By Anonymous Anonymous, at 3:18 AM  

  • I read over my post, and it seems I may have implied more of a romantic attitude than you were expressing. I apologize for this. I was reacting more to an attitude I see on forums and places, where people talk about how they would not have been treated so badly "back then." I'm very sensitive to this attitude, and I may have overreacted. I stand by my statements, however. The lucky few who could pass as eccentrics do not strike me as all that significant compared to the many whose life was far more of a dirge than it would have been today.

    By Anonymous Anonymous, at 3:33 AM  

  • Farson: You are quite correct that asylums, eugenics, and other such horrors were commonly accepted a century ago. I was describing life in pre-industrial villages, before asylums existed, and my post was mainly about the parents' more relaxed attitudes, rather than about the quality of the children's lives.

    Growing up in a medieval village certainly wouldn't be my idea of a wonderful life, either. Children had no protection whatsoever against abuse, and if the parents had a bad harvest, they might end up selling one or more of their children into slavery so that they wouldn't starve over the winter.

    By Blogger abfh, at 9:33 AM  

  • Yeah, I interpreted this post not as a paean to some long-lost "golden age" for autistics, but a comment on how the modern age has brought with it a new set of attitudinal problems and prejudices even in the face of some actual technological and social progress.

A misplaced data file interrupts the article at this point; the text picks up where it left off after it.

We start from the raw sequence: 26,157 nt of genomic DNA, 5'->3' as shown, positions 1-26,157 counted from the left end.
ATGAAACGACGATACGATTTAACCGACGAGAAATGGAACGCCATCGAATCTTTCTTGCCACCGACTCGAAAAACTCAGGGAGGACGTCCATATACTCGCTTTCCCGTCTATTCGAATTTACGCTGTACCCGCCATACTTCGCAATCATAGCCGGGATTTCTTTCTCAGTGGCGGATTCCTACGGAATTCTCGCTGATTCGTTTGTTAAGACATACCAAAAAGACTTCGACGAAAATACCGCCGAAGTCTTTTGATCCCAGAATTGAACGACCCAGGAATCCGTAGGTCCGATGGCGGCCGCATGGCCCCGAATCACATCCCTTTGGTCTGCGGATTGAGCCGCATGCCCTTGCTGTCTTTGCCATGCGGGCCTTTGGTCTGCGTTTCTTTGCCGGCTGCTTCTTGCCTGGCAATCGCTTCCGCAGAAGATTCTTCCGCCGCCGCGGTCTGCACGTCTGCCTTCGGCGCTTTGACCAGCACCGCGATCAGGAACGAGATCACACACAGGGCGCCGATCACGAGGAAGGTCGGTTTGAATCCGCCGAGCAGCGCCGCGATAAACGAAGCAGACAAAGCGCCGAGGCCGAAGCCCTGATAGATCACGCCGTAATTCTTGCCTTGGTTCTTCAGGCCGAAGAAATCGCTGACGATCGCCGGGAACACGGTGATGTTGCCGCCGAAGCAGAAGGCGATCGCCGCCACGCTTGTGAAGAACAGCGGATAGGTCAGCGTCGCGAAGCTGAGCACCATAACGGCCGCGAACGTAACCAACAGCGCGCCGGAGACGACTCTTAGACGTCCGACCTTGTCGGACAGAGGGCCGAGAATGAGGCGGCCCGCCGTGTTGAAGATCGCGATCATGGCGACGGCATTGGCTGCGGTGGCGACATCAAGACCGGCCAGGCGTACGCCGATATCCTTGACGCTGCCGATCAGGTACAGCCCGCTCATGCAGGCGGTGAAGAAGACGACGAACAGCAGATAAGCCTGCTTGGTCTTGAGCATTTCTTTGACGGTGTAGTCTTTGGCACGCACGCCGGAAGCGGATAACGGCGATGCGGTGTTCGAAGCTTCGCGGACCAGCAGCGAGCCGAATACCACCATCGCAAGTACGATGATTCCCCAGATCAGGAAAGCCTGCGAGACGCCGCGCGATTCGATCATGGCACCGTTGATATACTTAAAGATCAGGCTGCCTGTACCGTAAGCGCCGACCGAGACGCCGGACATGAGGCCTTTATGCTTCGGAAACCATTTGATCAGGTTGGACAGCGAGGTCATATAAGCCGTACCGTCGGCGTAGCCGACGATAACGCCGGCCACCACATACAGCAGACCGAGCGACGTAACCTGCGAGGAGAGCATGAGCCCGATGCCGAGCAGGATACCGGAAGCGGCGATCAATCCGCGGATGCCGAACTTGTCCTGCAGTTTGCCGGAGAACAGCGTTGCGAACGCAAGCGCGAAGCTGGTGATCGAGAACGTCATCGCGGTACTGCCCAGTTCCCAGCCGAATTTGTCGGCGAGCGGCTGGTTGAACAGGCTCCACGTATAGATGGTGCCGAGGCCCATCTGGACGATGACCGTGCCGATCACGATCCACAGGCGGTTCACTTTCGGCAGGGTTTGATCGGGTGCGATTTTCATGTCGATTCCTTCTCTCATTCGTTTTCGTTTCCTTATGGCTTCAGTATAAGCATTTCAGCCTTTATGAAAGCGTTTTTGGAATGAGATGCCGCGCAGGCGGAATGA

IMO, what's problematic now is that a lot of people just take it for granted that "things are better now" than they used to be years ago, while others take it for granted that "things were better back in the 50s or in pre-industrial times". Idealizing any era (including the present or the future!) is a bad idea, and doing so seems to me a symptom of lazy thinking. Real progress happens when people can look at the good and the bad of their situation, while looking to the past primarily for lessons and to the future primarily for inspiration.

    By Blogger Anne Corwin, at 7:42 PM  

  • Also, to me, looking at the past for lessons/ideas sort of reminds me of looking at how other cultures do things -- that is, it's a way to perhaps get a sense of what things in your own time and culture are potentially malleable toward positive ends rather than "set in stone". A person who knows nothing of history or of cultures other than his/her own will likely grow up thinking that the way things are where and when s/he exists represents the only way things might potentially be done. And that simply isn't true.

    By Blogger Anne Corwin, at 7:45 PM  

  • Anne: Yes, exactly. People often aren't aware that their experiences are based largely on their particular cultural environment, rather than being universal and inevitable experiences of all people in similar situations.

    By Blogger abfh, at 4:02 PM  

  • Step One: Decide that the ways of being and doing things of a category of people is bad. Convince parents that they are irresponsible if they don't...

    Step Two: Spend a lot of time and money trying to change this. Eventually, they are going to...

    Step Three: Complain bitterly about how expensive and frustrating step two is, when step one was the problem the whole time.

    That's what I took as the main point of this post. And I thought it was very well made, indeed.

    By Blogger Bev, at 1:49 AM